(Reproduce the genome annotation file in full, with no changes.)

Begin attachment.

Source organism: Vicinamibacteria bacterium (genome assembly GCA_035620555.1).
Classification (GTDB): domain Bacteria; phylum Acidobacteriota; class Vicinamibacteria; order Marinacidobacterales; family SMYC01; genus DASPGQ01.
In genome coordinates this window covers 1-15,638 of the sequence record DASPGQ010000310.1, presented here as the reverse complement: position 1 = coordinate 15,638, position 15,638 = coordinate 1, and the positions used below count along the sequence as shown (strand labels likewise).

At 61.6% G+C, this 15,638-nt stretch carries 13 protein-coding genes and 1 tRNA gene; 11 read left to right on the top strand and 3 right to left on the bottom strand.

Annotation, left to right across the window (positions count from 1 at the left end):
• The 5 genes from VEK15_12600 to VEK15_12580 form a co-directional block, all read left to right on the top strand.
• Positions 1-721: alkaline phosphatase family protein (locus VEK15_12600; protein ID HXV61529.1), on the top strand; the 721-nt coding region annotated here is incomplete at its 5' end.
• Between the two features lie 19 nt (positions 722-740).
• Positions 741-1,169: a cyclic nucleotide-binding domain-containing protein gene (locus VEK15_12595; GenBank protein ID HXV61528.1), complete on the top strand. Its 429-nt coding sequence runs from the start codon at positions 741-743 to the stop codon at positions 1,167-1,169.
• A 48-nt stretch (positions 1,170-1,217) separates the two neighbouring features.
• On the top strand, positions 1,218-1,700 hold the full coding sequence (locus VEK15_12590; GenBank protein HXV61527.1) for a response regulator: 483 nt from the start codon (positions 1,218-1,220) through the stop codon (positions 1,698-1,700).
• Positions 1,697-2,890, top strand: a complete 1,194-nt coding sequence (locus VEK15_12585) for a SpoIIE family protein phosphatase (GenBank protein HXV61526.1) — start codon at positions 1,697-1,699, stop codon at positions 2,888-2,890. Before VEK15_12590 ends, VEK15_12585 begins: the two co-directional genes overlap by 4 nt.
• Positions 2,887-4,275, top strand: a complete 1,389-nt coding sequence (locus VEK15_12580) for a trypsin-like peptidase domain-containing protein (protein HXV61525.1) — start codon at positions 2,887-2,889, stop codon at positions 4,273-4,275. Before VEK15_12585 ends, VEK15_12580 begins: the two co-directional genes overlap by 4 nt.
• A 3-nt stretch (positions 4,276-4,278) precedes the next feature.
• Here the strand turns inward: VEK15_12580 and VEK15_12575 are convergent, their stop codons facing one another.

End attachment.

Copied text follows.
Source organism: Vicinamibacteria bacterium (genome assembly GCA_035620555.1).
Classification (GTDB): domain Bacteria; phylum Acidobacteriota; class Vicinamibacteria; order Marinacidobacterales; family SMYC01; genus DASPGQ01.
In genome coordinates this window covers 1-15,638 of the sequence record DASPGQ010000310.1, presented here as the reverse complement: position 1 = coordinate 15,638, position 15,638 = coordinate 1, and the positions used below count along the sequence as shown (strand labels likewise).

At 61.6% G+C, this 15,638-nt stretch carries 13 protein-coding genes and 1 tRNA gene; 11 read left to right on the top strand and 3 right to left on the bottom strand.

Annotation, left to right across the window (positions count from 1 at the left end):
• The 5 genes from VEK15_12600 to VEK15_12580 form a co-directional block, all read left to right on the top strand.
• Positions 1-721: alkaline phosphatase family protein (locus VEK15_12600; protein ID HXV61529.1), on the top strand; the 721-nt coding region annotated here is incomplete at its 5' end.
• Between the two features lie 19 nt (positions 722-740).
• Positions 741-1,169: a cyclic nucleotide-binding domain-containing protein gene (locus VEK15_12595; GenBank protein ID HXV61528.1), complete on the top strand. Its 429-nt coding sequence runs from the start codon at positions 741-743 to the stop codon at positions 1,167-1,169.
• A 48-nt stretch (positions 1,170-1,217) separates the two neighbouring features.
• On the top strand, positions 1,218-1,700 hold the full coding sequence (locus VEK15_12590; GenBank protein HXV61527.1) for a response regulator: 483 nt from the start codon (positions 1,218-1,220) through the stop codon (positions 1,698-1,700).
• Positions 1,697-2,890, top strand: a complete 1,194-nt coding sequence (locus VEK15_12585) for a SpoIIE family protein phosphatase (GenBank protein HXV61526.1) — start codon at positions 1,697-1,699, stop codon at positions 2,888-2,890. Before VEK15_12590 ends, VEK15_12585 begins: the two co-directional genes overlap by 4 nt.
• Positions 2,887-4,275, top strand: a complete 1,389-nt coding sequence (locus VEK15_12580) for a trypsin-like peptidase domain-containing protein (protein HXV61525.1) — start codon at positions 2,887-2,889, stop codon at positions 4,273-4,275. Before VEK15_12585 ends, VEK15_12580 begins: the two co-directional genes overlap by 4 nt.
• A 3-nt stretch (positions 4,276-4,278) precedes the next feature.
• Here the strand turns inward: VEK15_12580 and VEK15_12575 are convergent, their stop codons facing one another.